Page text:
If "worry" is a verb, can I say the following?

I worry about you.

Also I found these two sentences from Google Translate, but in the first one "worried" is an adjective, but in the second is is a verb. I really don't get how should I use it.

  1. He worried about his soldier sons in the war.

  2. Your mother and I were very worried about you.

  • Actually, the first uses worry as a verb, and the second as an adjective. Both are valid and natural.
    – SamBC
    Mar 14, 2019 at 11:07

1 Answer 1


Worry is a verb and a noun, and worried is both the preterite (simple past) and past participle of that verb, and an adjective (as with many past participles).

When used as a verb, worry can take a normal object or a prepositional phrase.

I don't want to worry you.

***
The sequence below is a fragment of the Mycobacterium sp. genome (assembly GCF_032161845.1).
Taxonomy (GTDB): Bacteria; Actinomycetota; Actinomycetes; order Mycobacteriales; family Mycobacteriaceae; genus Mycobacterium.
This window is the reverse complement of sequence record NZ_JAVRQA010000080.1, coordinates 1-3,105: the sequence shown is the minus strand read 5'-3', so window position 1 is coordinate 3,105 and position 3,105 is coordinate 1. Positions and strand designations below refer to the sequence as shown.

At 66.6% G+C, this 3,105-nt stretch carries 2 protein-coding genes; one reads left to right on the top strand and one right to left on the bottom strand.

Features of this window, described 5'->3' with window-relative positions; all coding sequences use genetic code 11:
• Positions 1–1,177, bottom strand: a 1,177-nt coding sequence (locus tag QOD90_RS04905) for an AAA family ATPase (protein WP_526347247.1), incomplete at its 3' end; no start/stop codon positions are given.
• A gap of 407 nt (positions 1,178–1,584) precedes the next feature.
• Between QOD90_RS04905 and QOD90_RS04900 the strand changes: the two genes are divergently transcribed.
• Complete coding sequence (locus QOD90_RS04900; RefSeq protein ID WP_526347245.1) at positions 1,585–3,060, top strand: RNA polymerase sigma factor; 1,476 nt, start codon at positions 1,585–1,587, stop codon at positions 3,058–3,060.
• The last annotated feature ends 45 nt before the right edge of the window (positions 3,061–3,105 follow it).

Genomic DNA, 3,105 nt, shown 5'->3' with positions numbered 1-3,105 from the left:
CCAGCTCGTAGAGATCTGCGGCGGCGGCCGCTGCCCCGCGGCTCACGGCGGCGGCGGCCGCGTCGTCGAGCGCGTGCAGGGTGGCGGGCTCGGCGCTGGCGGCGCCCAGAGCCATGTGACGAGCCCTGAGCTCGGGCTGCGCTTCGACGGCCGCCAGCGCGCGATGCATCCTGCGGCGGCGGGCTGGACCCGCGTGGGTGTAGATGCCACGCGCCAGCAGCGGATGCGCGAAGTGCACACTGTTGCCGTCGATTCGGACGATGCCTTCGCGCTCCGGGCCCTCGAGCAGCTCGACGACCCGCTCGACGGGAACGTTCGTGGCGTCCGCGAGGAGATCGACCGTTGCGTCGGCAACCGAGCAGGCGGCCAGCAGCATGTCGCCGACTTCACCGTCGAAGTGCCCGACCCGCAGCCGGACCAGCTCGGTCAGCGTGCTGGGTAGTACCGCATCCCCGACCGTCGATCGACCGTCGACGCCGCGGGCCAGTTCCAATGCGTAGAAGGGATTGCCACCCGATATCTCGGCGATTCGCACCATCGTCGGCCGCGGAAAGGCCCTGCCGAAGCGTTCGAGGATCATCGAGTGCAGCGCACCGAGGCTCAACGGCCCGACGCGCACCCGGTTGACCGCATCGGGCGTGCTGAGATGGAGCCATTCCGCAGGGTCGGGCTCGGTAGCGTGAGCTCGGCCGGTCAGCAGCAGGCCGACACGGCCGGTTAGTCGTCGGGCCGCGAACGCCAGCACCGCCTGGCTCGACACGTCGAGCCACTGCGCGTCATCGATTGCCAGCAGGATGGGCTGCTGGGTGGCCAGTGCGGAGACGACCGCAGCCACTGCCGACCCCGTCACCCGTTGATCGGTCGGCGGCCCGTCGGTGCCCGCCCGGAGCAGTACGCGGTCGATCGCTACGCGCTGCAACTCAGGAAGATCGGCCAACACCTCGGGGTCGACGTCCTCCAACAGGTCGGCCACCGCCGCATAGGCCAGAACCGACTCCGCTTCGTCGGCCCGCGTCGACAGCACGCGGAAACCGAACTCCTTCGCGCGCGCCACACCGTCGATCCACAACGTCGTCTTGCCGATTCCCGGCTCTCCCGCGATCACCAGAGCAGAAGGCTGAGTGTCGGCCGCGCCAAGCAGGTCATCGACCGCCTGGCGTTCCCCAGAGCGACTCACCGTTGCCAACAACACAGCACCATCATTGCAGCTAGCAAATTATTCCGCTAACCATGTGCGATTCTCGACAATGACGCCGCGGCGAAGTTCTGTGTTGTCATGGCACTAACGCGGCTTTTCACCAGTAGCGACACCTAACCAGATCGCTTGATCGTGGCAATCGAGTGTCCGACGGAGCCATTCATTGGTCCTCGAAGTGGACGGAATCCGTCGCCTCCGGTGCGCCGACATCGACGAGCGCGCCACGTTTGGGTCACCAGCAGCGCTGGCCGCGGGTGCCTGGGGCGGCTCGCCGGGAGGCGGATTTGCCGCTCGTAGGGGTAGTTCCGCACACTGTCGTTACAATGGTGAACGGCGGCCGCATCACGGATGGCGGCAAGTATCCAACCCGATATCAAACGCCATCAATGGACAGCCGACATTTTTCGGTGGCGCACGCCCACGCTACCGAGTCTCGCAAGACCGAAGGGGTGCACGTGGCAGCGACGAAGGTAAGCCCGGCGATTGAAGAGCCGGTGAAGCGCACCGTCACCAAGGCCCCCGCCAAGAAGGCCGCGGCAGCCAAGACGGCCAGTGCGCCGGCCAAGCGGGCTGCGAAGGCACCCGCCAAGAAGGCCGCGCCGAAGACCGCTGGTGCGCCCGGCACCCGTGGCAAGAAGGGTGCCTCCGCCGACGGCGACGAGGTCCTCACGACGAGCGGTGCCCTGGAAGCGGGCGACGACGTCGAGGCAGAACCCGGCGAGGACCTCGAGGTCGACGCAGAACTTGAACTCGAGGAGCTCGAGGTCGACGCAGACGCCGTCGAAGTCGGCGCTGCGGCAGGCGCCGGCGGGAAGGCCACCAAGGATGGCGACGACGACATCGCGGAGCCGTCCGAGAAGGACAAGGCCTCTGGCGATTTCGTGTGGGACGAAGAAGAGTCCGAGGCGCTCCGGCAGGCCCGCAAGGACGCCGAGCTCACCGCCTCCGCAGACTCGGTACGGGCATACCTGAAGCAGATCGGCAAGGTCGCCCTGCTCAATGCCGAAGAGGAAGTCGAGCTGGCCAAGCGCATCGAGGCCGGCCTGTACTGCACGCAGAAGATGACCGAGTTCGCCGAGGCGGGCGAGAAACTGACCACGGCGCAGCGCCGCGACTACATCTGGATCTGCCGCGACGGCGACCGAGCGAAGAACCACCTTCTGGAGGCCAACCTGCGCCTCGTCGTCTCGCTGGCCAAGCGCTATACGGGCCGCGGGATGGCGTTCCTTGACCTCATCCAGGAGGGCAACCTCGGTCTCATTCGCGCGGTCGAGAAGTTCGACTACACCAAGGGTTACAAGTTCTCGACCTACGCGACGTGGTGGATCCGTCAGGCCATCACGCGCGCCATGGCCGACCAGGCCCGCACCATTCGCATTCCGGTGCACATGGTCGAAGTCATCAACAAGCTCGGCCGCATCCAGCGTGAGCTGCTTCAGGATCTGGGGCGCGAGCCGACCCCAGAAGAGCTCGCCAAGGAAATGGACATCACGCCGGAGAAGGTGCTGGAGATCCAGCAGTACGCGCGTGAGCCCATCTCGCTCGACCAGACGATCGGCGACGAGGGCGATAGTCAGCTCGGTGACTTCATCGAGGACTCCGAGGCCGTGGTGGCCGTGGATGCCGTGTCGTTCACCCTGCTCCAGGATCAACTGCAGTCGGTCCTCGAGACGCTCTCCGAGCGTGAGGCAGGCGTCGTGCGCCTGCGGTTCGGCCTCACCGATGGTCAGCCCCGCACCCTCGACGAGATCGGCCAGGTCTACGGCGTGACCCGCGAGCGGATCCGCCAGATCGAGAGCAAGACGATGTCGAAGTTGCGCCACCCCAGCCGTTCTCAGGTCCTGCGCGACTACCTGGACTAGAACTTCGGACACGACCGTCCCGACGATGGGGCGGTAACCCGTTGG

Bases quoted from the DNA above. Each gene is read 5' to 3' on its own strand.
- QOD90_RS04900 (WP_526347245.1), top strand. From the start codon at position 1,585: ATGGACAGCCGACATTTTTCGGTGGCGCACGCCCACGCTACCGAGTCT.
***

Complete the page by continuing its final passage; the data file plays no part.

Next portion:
Here you is an object, and the whole things means that you don't want to cause the person to worry.

I worry about you.

Here, about is a preposition indicating a topic. Just like you can "talk about going to the zoo", you can "worry about going to the zoo". It shows what the worry concerns.

You can use all the normal tenses with the verb worry, but you can also use worried as an adjective. If someone is worried, they are experiencing worry in the noun sense - an emotional or mental state associated with worrying. Both the noun and adjective sense can take a prepositional about, just like the verb.

If someone is worried about something, that is largely equivalent to saying that they worry about that thing.

All of your examples are correct and appropriate.

There are some other senses of worry, but they are sufficiently rarely used that I wouldn't worry about them for now.

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